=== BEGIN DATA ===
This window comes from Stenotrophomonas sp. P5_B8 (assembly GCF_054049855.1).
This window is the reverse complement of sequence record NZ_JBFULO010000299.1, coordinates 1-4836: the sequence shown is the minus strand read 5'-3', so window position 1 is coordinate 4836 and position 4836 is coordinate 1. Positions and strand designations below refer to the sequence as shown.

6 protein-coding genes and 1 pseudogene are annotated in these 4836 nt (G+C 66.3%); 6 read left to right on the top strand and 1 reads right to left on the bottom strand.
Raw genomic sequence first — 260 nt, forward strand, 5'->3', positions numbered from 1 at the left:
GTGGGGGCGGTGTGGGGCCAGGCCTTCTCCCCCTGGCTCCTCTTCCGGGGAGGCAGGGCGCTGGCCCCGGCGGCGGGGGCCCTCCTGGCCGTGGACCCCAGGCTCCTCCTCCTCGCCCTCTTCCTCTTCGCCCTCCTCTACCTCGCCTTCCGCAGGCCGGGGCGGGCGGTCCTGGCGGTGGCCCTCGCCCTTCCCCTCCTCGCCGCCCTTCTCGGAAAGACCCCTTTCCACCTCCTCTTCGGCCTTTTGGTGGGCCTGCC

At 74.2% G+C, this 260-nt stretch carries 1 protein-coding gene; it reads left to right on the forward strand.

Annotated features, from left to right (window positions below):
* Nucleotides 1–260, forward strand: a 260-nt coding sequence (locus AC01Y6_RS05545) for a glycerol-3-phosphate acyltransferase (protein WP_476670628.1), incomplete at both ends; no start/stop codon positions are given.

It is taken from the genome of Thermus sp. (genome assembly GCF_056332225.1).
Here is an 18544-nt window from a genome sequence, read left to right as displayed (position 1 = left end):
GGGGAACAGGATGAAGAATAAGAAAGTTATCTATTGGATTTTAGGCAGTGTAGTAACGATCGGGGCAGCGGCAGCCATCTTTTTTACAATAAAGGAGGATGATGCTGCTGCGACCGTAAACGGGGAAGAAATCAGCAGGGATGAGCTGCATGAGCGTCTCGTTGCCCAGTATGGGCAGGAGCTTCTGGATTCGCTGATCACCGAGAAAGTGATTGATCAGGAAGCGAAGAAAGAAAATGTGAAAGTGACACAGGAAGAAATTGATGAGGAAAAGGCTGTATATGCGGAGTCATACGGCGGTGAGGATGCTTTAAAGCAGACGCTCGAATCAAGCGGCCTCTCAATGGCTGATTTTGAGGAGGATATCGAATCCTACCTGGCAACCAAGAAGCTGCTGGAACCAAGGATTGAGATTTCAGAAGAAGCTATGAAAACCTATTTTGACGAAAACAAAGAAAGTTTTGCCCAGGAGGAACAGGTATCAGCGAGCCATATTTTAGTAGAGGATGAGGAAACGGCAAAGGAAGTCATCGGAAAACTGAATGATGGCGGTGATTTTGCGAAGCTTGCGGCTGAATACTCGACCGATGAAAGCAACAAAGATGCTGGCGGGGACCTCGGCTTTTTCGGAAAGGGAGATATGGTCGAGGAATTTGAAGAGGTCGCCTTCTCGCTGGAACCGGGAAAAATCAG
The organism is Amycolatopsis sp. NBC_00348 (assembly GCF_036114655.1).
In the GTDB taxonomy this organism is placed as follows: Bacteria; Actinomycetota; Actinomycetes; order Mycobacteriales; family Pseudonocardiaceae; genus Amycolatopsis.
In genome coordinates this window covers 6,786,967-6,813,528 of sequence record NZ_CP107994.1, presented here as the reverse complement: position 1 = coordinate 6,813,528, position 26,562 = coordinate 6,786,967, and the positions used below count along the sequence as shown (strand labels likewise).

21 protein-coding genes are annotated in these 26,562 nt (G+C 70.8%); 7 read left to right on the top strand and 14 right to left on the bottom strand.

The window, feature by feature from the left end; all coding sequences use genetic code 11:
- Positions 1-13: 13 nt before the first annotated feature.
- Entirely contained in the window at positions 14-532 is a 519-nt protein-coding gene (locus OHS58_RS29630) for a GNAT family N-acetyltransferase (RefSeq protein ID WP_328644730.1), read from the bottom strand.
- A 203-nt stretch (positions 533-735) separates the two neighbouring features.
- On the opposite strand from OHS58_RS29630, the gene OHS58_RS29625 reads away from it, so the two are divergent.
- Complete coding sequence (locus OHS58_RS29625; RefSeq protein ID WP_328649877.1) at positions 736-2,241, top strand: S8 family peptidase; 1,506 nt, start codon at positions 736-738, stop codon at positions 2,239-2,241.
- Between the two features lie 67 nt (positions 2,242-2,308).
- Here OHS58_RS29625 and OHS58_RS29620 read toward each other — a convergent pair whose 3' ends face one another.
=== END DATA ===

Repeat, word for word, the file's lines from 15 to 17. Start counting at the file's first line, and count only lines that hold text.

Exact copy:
21 protein-coding genes are annotated in these 26,562 nt (G+C 70.8%); 7 read left to right on the top strand and 14 right to left on the bottom strand.

The window, feature by feature from the left end; all coding sequences use genetic code 11:
- Positions 1-13: 13 nt before the first annotated feature.